In any case when you introduce a new operating system, chances are the first round will be full of imperfection and complaints. That saying, this is why there are occasional major updates are assigned to the system over time

Share this post


Link to post
Share on other sites

Yeah the problem is that the analysts are not taking couple things in consideration.

1) We're in a global recession. Were the Mac, previous windows and others introduced during such recession?

2) The selling of Mac, Linux, Windows and other operating system are either stagnating or in decline.

3) There is an increasing emphasize for tablet and phablet (or whatever the slang is) over PC in recent years.

In any case when you introduce a new operating system, chances are the first round will be full of imperfection and complaints. That saying, this is why there are occasional major updates are assigned to the system over time

The better thing would be to simply improve the way the current OS does things compared to trying something completely new. We saw that failure with WIN ME. Improvements of 95 should have been made.

When Win 2K came out, it was a fantastic OS from the start. Huge improvements over the previous Win NT version. And Win 7 was what Vista should have been.

I don't think so much of a recession being the decline of PCs as much as businesses not willing to constantly fork over money to keep their computer systems up to date. We are in the process here of upgrading from XP to Win 7. And we will still run into some issues as some programs are not compatible with the Win7 environment. So the cost of upgrading an OS on a desktop/laptop need a lot more things to keep in mind.

Share this post


Link to post
Share on other sites

Now with MS demanding.a monthly fee for new versions of Office, we may yet to see iWork take over too. What a turn of events that would be.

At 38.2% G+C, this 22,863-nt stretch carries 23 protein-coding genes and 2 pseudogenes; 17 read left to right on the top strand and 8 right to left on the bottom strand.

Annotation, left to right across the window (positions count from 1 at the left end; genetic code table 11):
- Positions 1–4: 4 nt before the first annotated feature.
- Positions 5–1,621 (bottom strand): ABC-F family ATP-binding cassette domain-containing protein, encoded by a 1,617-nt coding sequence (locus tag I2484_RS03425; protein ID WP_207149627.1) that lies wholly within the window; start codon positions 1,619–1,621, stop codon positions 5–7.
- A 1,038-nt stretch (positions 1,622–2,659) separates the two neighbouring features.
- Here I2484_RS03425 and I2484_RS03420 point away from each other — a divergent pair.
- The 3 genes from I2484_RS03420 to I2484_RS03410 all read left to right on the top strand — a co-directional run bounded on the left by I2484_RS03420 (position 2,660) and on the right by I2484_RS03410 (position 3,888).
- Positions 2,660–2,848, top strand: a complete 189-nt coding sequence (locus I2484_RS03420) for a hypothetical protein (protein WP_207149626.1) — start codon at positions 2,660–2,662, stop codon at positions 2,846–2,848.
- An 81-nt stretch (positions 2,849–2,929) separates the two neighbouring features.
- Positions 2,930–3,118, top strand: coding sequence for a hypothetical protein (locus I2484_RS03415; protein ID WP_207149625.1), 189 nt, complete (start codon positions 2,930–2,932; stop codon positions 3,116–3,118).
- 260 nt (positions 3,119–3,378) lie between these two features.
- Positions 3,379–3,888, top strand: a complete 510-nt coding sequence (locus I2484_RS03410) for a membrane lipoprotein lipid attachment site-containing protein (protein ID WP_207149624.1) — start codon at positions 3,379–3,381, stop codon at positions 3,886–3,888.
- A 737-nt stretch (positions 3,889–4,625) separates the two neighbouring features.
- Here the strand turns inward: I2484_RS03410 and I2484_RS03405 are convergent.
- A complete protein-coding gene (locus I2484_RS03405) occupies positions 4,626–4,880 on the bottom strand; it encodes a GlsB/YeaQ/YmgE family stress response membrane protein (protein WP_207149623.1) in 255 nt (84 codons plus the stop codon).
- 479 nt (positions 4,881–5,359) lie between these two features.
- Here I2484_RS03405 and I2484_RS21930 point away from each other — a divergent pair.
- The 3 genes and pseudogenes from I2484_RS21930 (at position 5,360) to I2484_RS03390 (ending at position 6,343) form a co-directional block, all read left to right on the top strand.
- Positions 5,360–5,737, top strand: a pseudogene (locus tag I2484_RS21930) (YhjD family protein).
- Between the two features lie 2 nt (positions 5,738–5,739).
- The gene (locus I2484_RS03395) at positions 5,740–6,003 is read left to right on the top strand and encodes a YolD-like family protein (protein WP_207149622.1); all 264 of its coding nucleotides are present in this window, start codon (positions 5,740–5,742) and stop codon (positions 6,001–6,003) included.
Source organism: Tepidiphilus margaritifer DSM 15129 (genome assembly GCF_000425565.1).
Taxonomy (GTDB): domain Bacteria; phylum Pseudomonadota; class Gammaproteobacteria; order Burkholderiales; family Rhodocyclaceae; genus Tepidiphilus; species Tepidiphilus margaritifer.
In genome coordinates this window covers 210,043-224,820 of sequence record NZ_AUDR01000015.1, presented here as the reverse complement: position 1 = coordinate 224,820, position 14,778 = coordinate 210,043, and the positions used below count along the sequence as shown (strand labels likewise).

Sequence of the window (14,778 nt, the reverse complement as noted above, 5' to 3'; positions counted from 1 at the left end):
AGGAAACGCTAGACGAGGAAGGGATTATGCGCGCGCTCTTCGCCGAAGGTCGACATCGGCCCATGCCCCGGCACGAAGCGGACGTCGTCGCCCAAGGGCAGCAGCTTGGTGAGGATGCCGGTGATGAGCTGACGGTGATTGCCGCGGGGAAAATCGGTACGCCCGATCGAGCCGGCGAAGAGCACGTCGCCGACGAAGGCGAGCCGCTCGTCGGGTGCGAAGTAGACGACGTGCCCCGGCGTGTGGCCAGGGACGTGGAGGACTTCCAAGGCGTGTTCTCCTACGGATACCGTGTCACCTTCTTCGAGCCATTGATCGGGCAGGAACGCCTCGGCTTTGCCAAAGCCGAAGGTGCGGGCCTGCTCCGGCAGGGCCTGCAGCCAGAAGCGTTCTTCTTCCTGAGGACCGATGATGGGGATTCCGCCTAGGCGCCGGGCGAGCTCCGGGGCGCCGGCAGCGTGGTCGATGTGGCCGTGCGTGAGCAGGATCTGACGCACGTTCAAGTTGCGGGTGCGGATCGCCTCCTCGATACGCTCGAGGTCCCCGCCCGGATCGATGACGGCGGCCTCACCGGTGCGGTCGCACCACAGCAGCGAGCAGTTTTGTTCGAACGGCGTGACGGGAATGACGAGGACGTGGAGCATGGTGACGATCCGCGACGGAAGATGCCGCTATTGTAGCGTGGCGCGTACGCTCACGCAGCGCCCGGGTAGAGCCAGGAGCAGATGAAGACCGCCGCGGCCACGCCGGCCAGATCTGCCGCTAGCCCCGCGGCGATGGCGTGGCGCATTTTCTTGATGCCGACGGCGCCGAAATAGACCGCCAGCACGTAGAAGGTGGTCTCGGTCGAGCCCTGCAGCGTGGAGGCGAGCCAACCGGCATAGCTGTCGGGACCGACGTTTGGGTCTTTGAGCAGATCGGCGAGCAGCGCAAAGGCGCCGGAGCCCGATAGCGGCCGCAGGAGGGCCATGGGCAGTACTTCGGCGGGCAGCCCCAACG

Share this post


Link to post
Share on other sites

Now with MS demanding.a monthly fee for new versions of Office, we may yet to see iWork take over too. What a turn of events that would be.

Either that or going to open source programs like Open Office which are free! But there is no official support structure.

Share this post


Link to post
Share on other sites

Now with MS demanding.a monthly fee for new versions of Office, we may yet to see iWork take over too. What a turn of events that would be.

This is basically the deal businesses have be getting for years but it has now been extended to consumers. It is not going to scare away any businesses and will attract some consumers since cloud services and VOIP long distance are included in the bundle.

It is also OPTIONAL - MS still offers the pay up front wrapped license.

Share this post


Link to post
Share on other sites

The latest news is that Blue will be previewed to the public sometime in June . It will incorporate a start button but no associated menu, WTF. Really dont see the point of the button without the associated menu myself, it will also have something called Kiosk mode, this is for retailers to display Win 8 without locking the system down. Anyway, heres a link for those who may be interested.

http://www.maximumpc.com/article/news/new_windows_8_blue_leak_confirms_additional_features123

Sorry, link function doesn't seem to be working today.

Someone mentioned ealier that Apple uses premium hardware. Nonesense. Apple switched to an X86 architecture years ago. In other words they use the same hardware as a PC. They had to do this as even the best of their products fell woefully short of a well built PC performance wise. The downside is that they still use some proprietary parts so repairing or upgrading can still be a major pain with Apple. Just say no and dont drink the Apple flavoured Cool Aid.